With less than a week to go before the introduction of Natasha’s Law on October 1st, 2021, allergens are again being highlighted across the hospitality industry and the wider news. An estimated 1-2% of adults and 5-8% of children suffer from food allergies in the UK. Hospital admissions due to allergic reactions and anaphylactic shock are also on the rise, so it’s critical that hospitality providers are actively managing allergens within their business – protecting their customers, but also their own reputations.
Preparing for Natasha’s Law
The new law affects the requirements for food labelling on pre-packed for direct sale (PPDS) food. It requires businesses to provide a full list of ingredients in order of quantity, with any of the 14 key allergens emphasised (such as in bold, italics or a different colour), on the packaging of food prepared on the premises for same-day sale. All businesses, small or large, who serve PPDS food need to prepare early, as meeting the regulations will require conversations and collaboration with suppliers, managing and updating ingredients and allergens within the system, updates on compliance and supply checks, preparation for labelling, and education across all levels of the business – these aren’t changes that you can make overnight.
This useful tool can help businesses determine whether the food they are selling is PPDS, and therefore subject to the new regulations: https://www.food.gov.uk/allergen-ingredients-food-labelling-decision-tool
Active Allergen Awareness
Whether or not the new law applies to the food you serve, now is a good opportunity to review and educate staff on the importance of effective allergen management across all areas of your business, from those working front of house, to staff members working in food preparation.
Allergen law has long been in effect for food that is non-prepacked and loose, for instance items ordered from a menu in a restaurant. Systems and processes should be well established within any hospitality locations to meet these regulations. However, with all the complications from the pandemic, such as staff changes, menu changes and ordering system updates it would be helpful for your team to refresh their knowledge of allergen regulations and the processes within your organisation.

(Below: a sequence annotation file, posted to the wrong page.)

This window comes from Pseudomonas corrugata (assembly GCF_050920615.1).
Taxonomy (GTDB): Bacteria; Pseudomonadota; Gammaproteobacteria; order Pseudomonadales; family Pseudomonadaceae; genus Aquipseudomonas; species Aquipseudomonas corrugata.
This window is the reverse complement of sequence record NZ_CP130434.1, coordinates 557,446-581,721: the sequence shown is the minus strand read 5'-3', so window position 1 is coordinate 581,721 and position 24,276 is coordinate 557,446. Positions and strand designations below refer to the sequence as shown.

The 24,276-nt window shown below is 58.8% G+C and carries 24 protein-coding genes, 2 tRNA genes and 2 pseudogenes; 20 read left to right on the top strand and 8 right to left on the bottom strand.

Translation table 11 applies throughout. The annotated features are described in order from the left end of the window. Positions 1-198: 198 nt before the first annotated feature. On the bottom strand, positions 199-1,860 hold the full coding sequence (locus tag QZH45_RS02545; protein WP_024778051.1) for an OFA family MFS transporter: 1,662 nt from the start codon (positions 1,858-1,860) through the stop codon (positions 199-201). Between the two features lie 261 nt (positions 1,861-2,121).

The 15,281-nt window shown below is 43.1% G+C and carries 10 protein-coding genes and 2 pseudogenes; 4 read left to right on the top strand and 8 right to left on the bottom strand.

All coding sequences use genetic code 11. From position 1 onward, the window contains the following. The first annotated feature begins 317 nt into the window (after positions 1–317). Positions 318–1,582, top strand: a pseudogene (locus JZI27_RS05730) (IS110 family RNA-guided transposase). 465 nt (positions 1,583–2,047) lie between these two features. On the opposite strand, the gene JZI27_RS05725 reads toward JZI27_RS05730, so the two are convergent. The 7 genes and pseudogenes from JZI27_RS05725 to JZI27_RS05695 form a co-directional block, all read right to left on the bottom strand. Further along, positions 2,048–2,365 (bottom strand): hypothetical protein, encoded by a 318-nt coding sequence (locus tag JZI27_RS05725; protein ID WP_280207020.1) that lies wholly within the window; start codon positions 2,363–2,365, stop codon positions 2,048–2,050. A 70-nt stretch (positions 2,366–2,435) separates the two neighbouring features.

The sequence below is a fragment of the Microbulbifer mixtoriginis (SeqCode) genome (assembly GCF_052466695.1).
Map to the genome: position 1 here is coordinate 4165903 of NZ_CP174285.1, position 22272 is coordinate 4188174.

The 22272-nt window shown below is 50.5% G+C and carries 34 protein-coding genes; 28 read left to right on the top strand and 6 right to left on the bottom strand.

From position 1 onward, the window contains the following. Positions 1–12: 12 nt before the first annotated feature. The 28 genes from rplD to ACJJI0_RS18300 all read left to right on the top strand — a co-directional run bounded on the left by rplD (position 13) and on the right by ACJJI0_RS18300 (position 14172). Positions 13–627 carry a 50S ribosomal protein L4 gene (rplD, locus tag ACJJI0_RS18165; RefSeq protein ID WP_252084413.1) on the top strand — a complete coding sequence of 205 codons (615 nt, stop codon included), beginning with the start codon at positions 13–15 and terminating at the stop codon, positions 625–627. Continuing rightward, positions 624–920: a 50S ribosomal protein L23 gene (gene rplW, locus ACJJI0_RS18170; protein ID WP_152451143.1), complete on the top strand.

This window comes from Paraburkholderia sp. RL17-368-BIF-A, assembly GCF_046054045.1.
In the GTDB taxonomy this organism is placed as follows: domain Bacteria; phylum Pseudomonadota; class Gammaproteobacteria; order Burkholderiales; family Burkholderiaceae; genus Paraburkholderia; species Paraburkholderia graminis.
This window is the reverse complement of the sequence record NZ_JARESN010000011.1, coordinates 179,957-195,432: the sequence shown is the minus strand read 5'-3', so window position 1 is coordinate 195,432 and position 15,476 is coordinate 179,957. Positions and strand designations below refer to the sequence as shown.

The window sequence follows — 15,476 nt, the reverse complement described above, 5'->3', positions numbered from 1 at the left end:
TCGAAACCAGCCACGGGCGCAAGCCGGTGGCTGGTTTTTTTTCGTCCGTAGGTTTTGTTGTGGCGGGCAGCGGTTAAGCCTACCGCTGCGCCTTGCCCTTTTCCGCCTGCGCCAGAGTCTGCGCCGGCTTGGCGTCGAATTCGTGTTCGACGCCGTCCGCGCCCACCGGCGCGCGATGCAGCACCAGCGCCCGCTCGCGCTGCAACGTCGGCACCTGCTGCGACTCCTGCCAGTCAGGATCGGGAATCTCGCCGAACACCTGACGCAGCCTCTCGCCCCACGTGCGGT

Comprehensive guidance on best practice for handling allergens and providing allergen information can be found here: https://www.food.gov.uk/business-guidance/allergen-guidance-for-food-businesses
Role of technology
There’s always a lot going on for hospitality businesses, but the industry is facing more challenges in today’s environment, so the role of technology providers is to help improve and simplify allergen management and compliance with regulations where possible. Lolly technology can help boost allergen awareness within your company, whilst simplifying the management of this legal requirement.
Lolly customers already have the ability to easily upload and update allergen and nutritional information into the PoS back-office system. These allergen details can be accessed by customers and staff via clear displays on self-serve units and the app, or by pulling up a digital allergen menu on the PoS system, including on-the-go with the LollyMove.
To further enhance the Lolly app we are developing an in-app allergen alarm, whereby customers using the app can list their allergens in their personal profile. This would then trigger an alarm in the PoS system and app if the customer goes to purchase a product which is listed as containing any of their allergens. Aimed at improving customer safety, this will also help to support Lolly clients in safeguarding their allergen management strategy – and providing the highest levels of support for their customers when it comes to managing their allergen requirements.
With allergies growing in the UK, as well as greater numbers of people following certain diets because of intolerances, allergen management and awareness needs to be an ongoing, active, part of hospitality leadership. Technology can help support and simplify the management, tracking and communication of allergens to ensure the safety of consumers, but in-person awareness and education is still key.
For more details on the new requirements and resources to help you prepare for the changes, visit: https://www.food.gov.uk/business-guidance/introduction-to-allergen-labelling-changes-ppds